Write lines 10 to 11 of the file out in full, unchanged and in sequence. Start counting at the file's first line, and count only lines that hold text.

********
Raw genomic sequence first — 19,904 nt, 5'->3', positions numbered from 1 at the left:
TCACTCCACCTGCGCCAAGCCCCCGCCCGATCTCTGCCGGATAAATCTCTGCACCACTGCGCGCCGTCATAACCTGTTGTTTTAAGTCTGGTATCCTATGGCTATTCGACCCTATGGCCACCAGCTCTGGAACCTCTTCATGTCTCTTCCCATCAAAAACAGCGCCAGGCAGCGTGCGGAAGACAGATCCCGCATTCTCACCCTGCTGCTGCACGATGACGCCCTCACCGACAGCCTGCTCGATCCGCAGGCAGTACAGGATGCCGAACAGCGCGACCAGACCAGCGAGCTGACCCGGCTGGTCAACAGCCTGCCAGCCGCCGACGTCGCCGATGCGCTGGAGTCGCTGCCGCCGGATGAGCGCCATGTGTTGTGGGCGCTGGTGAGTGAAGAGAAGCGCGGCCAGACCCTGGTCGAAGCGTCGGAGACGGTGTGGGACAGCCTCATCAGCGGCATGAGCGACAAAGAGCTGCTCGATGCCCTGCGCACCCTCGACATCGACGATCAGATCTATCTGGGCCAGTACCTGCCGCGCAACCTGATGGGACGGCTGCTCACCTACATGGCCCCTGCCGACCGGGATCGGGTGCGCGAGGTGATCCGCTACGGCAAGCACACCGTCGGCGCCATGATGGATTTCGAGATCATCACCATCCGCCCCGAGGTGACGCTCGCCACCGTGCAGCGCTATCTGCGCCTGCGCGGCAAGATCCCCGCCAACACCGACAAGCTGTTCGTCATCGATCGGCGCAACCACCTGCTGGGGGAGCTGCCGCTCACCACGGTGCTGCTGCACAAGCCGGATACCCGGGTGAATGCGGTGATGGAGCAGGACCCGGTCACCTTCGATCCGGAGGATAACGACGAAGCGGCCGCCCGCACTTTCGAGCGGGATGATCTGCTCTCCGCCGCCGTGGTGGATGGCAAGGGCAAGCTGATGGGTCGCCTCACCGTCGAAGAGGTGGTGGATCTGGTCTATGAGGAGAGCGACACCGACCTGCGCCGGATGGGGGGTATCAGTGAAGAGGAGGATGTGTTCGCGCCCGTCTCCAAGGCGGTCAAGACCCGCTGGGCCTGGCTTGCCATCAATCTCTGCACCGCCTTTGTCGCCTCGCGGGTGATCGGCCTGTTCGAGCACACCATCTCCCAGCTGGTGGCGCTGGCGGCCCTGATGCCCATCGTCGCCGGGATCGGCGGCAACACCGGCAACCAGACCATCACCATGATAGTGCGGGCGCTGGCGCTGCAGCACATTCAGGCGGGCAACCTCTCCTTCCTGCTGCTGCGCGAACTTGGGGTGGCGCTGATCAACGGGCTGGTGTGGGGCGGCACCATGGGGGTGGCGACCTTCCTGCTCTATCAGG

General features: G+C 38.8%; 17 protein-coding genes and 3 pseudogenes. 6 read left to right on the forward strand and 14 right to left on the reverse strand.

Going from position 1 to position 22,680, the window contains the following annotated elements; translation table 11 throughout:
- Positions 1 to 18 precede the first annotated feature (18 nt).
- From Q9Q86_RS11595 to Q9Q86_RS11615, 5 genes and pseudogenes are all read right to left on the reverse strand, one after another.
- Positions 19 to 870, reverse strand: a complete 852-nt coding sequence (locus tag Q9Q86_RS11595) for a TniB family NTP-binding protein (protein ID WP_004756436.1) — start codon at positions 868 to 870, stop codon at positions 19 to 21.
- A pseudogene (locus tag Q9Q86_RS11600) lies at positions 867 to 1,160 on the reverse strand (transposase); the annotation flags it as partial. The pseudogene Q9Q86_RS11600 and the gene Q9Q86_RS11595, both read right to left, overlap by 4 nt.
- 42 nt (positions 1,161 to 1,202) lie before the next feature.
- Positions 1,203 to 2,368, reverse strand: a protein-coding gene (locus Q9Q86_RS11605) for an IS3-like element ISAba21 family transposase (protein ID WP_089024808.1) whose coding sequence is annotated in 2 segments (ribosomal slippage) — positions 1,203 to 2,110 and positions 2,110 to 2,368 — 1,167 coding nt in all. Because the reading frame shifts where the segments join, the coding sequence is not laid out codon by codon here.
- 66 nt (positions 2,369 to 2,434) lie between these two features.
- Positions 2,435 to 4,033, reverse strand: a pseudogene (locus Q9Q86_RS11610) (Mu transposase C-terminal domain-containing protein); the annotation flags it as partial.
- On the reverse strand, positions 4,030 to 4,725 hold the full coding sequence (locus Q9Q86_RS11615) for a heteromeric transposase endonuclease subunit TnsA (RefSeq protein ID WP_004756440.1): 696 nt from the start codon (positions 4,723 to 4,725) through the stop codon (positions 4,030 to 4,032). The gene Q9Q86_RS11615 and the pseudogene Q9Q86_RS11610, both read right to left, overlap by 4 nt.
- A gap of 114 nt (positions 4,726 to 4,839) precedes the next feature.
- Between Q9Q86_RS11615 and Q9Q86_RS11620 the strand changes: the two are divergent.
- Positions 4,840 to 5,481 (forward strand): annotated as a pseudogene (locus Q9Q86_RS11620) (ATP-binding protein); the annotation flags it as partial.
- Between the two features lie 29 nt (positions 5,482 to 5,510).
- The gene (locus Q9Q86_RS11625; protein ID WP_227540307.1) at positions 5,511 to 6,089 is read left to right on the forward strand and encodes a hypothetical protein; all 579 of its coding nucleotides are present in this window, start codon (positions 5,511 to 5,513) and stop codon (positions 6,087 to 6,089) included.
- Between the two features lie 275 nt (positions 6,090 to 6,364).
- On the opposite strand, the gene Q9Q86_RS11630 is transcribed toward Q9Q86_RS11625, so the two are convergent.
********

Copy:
- Positions 1,203 to 2,368, reverse strand: a protein-coding gene (locus Q9Q86_RS11605) for an IS3-like element ISAba21 family transposase (protein ID WP_089024808.1) whose coding sequence is annotated in 2 segments (ribosomal slippage) — positions 1,203 to 2,110 and positions 2,110 to 2,368 — 1,167 coding nt in all. Because the reading frame shifts where the segments join, the coding sequence is not laid out codon by codon here.
- 66 nt (positions 2,369 to 2,434) lie between these two features.